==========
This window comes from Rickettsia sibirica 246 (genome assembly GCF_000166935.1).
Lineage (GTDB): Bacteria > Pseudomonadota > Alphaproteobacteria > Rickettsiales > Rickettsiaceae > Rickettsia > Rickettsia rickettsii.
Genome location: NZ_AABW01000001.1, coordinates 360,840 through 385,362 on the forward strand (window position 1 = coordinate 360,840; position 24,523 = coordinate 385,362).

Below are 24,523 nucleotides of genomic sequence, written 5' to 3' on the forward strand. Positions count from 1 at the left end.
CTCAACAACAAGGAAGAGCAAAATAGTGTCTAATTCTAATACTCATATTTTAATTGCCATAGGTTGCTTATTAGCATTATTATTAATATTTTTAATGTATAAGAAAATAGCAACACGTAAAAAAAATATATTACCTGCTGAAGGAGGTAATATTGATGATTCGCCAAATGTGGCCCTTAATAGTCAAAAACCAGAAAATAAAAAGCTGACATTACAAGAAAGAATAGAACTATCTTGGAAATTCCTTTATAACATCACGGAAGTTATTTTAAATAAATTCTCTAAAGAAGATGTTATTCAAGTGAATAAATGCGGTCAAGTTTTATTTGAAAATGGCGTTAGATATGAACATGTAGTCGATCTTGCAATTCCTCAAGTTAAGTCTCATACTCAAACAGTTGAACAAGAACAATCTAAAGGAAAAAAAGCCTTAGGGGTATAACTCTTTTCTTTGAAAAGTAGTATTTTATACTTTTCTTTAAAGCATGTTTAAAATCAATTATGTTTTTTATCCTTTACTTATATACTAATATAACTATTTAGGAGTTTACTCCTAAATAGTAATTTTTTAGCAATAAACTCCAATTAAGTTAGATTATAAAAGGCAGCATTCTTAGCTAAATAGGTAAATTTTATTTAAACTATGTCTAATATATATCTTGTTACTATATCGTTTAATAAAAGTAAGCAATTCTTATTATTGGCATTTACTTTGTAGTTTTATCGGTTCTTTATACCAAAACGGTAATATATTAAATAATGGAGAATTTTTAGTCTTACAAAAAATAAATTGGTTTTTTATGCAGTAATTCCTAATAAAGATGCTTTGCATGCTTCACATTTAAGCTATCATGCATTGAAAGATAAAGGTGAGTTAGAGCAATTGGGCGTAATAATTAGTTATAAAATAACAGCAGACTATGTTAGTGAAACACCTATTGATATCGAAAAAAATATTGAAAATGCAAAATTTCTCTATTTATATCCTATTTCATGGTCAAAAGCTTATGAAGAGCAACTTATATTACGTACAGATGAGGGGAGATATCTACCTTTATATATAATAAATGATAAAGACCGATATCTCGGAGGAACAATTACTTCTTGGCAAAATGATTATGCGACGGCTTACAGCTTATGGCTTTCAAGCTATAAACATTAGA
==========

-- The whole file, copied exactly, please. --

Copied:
This window comes from Rickettsia sibirica 246 (genome assembly GCF_000166935.1).
Lineage (GTDB): Bacteria > Pseudomonadota > Alphaproteobacteria > Rickettsiales > Rickettsiaceae > Rickettsia > Rickettsia rickettsii.
Genome location: NZ_AABW01000001.1, coordinates 360,840 through 385,362 on the forward strand (window position 1 = coordinate 360,840; position 24,523 = coordinate 385,362).

Below are 24,523 nucleotides of genomic sequence, written 5' to 3' on the forward strand. Positions count from 1 at the left end.
CTCAACAACAAGGAAGAGCAAAATAGTGTCTAATTCTAATACTCATATTTTAATTGCCATAGGTTGCTTATTAGCATTATTATTAATATTTTTAATGTATAAGAAAATAGCAACACGTAAAAAAAATATATTACCTGCTGAAGGAGGTAATATTGATGATTCGCCAAATGTGGCCCTTAATAGTCAAAAACCAGAAAATAAAAAGCTGACATTACAAGAAAGAATAGAACTATCTTGGAAATTCCTTTATAACATCACGGAAGTTATTTTAAATAAATTCTCTAAAGAAGATGTTATTCAAGTGAATAAATGCGGTCAAGTTTTATTTGAAAATGGCGTTAGATATGAACATGTAGTCGATCTTGCAATTCCTCAAGTTAAGTCTCATACTCAAACAGTTGAACAAGAACAATCTAAAGGAAAAAAAGCCTTAGGGGTATAACTCTTTTCTTTGAAAAGTAGTATTTTATACTTTTCTTTAAAGCATGTTTAAAATCAATTATGTTTTTTATCCTTTACTTATATACTAATATAACTATTTAGGAGTTTACTCCTAAATAGTAATTTTTTAGCAATAAACTCCAATTAAGTTAGATTATAAAAGGCAGCATTCTTAGCTAAATAGGTAAATTTTATTTAAACTATGTCTAATATATATCTTGTTACTATATCGTTTAATAAAAGTAAGCAATTCTTATTATTGGCATTTACTTTGTAGTTTTATCGGTTCTTTATACCAAAACGGTAATATATTAAATAATGGAGAATTTTTAGTCTTACAAAAAATAAATTGGTTTTTTATGCAGTAATTCCTAATAAAGATGCTTTGCATGCTTCACATTTAAGCTATCATGCATTGAAAGATAAAGGTGAGTTAGAGCAATTGGGCGTAATAATTAGTTATAAAATAACAGCAGACTATGTTAGTGAAACACCTATTGATATCGAAAAAAATATTGAAAATGCAAAATTTCTCTATTTATATCCTATTTCATGGTCAAAAGCTTATGAAGAGCAACTTATATTACGTACAGATGAGGGGAGATATCTACCTTTATATATAATAAATGATAAAGACCGATATCTCGGAGGAACAATTACTTCTTGGCAAAATGATTATGCGACGGCTTACAGCTTATGGCTTTCAAGCTATAAACATTAGA